Many Americans will soon have help when it comes to keeping out-of-pocket health care expense down. In accordance with the Affordable Care Act (ACA), the final regulation on Standards Related to Essential Health Benefits, Actuarial Value, and Accreditation requires non-grandfathered health plans, beginning with an employer’s 2014 plan year, to comply with out-of-pocket maximum (OPM) limits for in-network health benefits.
What is cost-sharing?
Cost-sharing refers to the costs consumers pay out-of-pocket for medical services covered by their plan. This generally includes coinsurance, copayments, and deductibles. It typically does not include premiums, balance billing amounts for non-network providers, or spending for non-covered services.
What does this change mean?
Currently, most medical copayments do not apply to the OPM. Additionally, many prescription drug plans today do not have an OPM, and cost-sharing for prescription drugs is amassed separately from health OPMs. Generally, starting in January 2014, copayments will apply to the OPM and all applicable member cost-sharing for health and prescription drugs will apply to a single common OPM for non-grandfathered plans.
What are the new cost-sharing limits?
Beginning in 2014, health plans must limit the amount consumers pay out-of-pocket for essential health benefits. The maximum level of the new OPMs will be the same as the maximum out-of-pocket limits for health savings account (HSA) qualifying high deductible health plans. Those amounts are $6,350 for an individual and $12,700 for a family in 2014. All benefits considered as essential health benefits are required to accumulate toward this OPM.
What else employers need to know to prepare for 2014
The Departments of Labor, Health and Human Services, and Treasury (commonly referred to as the Departments) recognize that employer plans may utilize multiple vendors to administer benefits. There is however, a one year safe harbor for the accumulation requirement if multiple vendors are used, but group health and prescription plans must individually still comply with the OPM requirements (if the prescription plan already has an OPM, in must not individually exceed the $6,350 single or $12,700 family maximum for the 2014 plan year). Employers with plan years beginning on or after Jan. 1, 2015, will then need to combine the health and prescription cost-share to a common OPM that complies with the OPM maximum amounts. You should assess your current plan offerings and begin to evaluate the necessary changes regarding OPMs in order to stay compliant with the ACA.
Wellmark is here to inform, lead, assist and support you through all the ACA changes as you make your decisions about your group health plan. Talk to your Wellmark representative, broker, or agent about Wellmark coverage options that best meet the ongoing needs of you and your employees. Continue to monitor WeKnowReform.com for updates.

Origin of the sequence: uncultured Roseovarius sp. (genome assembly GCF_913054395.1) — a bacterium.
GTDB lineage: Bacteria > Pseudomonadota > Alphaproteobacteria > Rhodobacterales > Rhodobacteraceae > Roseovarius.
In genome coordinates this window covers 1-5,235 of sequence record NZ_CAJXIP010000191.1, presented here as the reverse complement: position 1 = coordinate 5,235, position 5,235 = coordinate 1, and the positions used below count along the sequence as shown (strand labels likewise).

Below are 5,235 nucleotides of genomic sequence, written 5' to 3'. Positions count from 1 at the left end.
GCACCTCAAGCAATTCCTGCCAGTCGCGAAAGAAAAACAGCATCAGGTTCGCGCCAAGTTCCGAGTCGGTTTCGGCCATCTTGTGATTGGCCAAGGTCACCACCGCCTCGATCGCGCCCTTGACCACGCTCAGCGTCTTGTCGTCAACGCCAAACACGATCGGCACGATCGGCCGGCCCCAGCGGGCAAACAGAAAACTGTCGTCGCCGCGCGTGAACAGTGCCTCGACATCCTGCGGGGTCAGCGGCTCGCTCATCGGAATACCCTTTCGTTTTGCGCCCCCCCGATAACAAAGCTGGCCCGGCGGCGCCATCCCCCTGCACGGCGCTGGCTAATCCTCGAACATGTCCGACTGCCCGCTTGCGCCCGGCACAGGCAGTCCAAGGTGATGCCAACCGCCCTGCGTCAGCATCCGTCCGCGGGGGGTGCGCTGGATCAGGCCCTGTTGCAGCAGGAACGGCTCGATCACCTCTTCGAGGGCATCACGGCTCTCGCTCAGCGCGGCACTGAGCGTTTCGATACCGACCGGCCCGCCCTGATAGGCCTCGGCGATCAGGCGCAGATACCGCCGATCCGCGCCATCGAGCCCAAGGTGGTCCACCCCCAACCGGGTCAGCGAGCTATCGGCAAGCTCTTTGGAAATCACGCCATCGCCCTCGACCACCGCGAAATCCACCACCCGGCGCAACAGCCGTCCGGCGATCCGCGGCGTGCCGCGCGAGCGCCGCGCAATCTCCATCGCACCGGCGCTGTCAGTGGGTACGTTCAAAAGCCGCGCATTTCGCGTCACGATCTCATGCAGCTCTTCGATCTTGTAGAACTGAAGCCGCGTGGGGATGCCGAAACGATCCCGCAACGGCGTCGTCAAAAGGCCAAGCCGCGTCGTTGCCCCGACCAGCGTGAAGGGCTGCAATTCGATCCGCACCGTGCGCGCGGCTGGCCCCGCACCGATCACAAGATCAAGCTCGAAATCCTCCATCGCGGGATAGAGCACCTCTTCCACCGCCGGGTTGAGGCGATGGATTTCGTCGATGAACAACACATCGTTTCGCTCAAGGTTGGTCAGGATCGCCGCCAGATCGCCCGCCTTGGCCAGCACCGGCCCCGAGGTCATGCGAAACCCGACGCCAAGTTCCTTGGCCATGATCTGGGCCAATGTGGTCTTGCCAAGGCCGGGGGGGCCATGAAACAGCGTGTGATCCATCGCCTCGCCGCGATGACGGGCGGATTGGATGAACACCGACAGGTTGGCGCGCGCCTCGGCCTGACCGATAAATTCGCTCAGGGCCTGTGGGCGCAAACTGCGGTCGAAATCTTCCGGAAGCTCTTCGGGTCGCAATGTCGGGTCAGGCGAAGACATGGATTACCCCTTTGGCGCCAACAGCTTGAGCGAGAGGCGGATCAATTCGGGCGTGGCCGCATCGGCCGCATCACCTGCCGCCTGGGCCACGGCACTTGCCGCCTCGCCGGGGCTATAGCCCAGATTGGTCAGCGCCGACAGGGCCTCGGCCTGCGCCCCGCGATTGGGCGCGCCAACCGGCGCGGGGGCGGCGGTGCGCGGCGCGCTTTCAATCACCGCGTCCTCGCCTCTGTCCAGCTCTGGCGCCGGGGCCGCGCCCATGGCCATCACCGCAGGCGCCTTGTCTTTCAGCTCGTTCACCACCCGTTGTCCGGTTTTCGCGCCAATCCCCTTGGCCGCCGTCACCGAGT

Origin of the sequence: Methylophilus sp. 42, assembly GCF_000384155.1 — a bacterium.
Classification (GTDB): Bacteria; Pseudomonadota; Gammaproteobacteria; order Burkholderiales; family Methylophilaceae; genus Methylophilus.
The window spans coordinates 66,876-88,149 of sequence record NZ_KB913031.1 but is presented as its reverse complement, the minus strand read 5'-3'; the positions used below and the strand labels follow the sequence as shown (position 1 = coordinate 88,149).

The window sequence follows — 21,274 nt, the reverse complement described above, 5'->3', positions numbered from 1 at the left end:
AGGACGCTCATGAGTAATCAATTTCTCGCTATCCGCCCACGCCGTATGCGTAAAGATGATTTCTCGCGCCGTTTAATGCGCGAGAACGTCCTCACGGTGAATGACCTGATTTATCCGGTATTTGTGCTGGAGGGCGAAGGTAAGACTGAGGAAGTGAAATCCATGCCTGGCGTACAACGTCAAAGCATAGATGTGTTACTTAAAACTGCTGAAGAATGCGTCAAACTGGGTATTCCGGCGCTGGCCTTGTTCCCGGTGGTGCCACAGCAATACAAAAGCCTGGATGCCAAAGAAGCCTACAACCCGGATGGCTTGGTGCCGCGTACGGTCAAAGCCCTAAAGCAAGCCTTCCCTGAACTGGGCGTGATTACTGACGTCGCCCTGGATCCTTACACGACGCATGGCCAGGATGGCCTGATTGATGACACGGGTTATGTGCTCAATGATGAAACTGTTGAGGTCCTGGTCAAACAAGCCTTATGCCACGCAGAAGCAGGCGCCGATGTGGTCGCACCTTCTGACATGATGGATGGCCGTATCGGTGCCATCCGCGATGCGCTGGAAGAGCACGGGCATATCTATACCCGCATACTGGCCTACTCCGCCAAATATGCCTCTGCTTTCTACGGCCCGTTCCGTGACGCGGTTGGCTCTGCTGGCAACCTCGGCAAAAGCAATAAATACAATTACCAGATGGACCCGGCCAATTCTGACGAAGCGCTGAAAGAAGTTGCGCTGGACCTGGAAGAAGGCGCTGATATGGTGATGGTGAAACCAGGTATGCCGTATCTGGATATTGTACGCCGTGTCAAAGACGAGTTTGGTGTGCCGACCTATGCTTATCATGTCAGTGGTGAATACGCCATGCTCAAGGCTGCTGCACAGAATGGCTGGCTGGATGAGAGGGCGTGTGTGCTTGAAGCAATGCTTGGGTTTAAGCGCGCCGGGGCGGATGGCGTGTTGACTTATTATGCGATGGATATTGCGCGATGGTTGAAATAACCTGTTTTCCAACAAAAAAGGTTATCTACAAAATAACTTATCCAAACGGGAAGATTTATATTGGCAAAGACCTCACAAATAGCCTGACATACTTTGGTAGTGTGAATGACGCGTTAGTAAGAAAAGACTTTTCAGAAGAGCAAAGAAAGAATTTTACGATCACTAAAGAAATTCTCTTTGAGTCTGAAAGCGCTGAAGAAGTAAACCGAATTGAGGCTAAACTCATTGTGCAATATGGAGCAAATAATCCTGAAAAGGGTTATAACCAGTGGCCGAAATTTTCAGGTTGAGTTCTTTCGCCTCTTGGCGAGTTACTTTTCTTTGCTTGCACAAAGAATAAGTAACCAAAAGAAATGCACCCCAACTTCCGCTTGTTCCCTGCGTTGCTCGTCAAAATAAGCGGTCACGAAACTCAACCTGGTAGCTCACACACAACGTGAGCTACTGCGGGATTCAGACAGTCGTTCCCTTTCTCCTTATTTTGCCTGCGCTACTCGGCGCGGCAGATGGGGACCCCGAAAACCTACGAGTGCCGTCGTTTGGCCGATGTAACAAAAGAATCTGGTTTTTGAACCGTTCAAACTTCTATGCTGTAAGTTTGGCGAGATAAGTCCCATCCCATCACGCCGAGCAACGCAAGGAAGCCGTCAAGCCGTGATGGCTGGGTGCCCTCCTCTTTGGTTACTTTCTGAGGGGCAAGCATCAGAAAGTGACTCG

Wellmark is not providing any legal advice with regard to compliance with the requirements of the Affordable Care Act (ACA) or the Mental Health Parity Addiction Equity Act (MHPAEA). Regulations and guidance on specific provisions of the ACA and MHPAEA have been and will continue to be provided by the U.S. Department of Health and Human Services (HHS) and/or other agencies. The information provided reflects Wellmark's understanding of the most current information and is subject to change without further notice. Please note that plan benefits, rates, renewal rate adjustments, and rating impact calculations are subject to change and may be revised during a plan’s rating period based on guidance and regulations issued by HHS or other agencies. Wellmark makes no representation as to the impact of plan changes on a plan's grandfathered status or interpretation or implementation of any other provisions of ACA. Any questions about Wellmark's approach to the ACA of MHPAEA may be referred to your Wellmark account representative. Wellmark will not determine whether coverage is discriminatory or otherwise in violation of Internal Revenue Code Section 105(h). Wellmark also will not provide any testing for compliance with Internal Revenue Code Section 105(h). Wellmark will not be held liable for any penalties or other losses resulting from any employer offering coverage in violation of section 105(h). Wellmark will not determine whether any change in an Employer Administered Funding Arrangement affects a health plan’s grandfathered health plan status under ACA or otherwise complies with ACA. Wellmark will not be held liable for any penalties or other losses resulting from any Employer Administered Funding Arrangement. For purposes of this paragraph, an “Employer Administered Funding Arrangement” is an arrangement administered by an employer in which the employer contributes toward the member’s share of benefit costs (such as the member’s deductible, coinsurance, or copayments) in the absence of which the member would be financially responsible. An Employer Administered Funding Arrangement does not include the employer’s contribution to health insurance premiums or rates.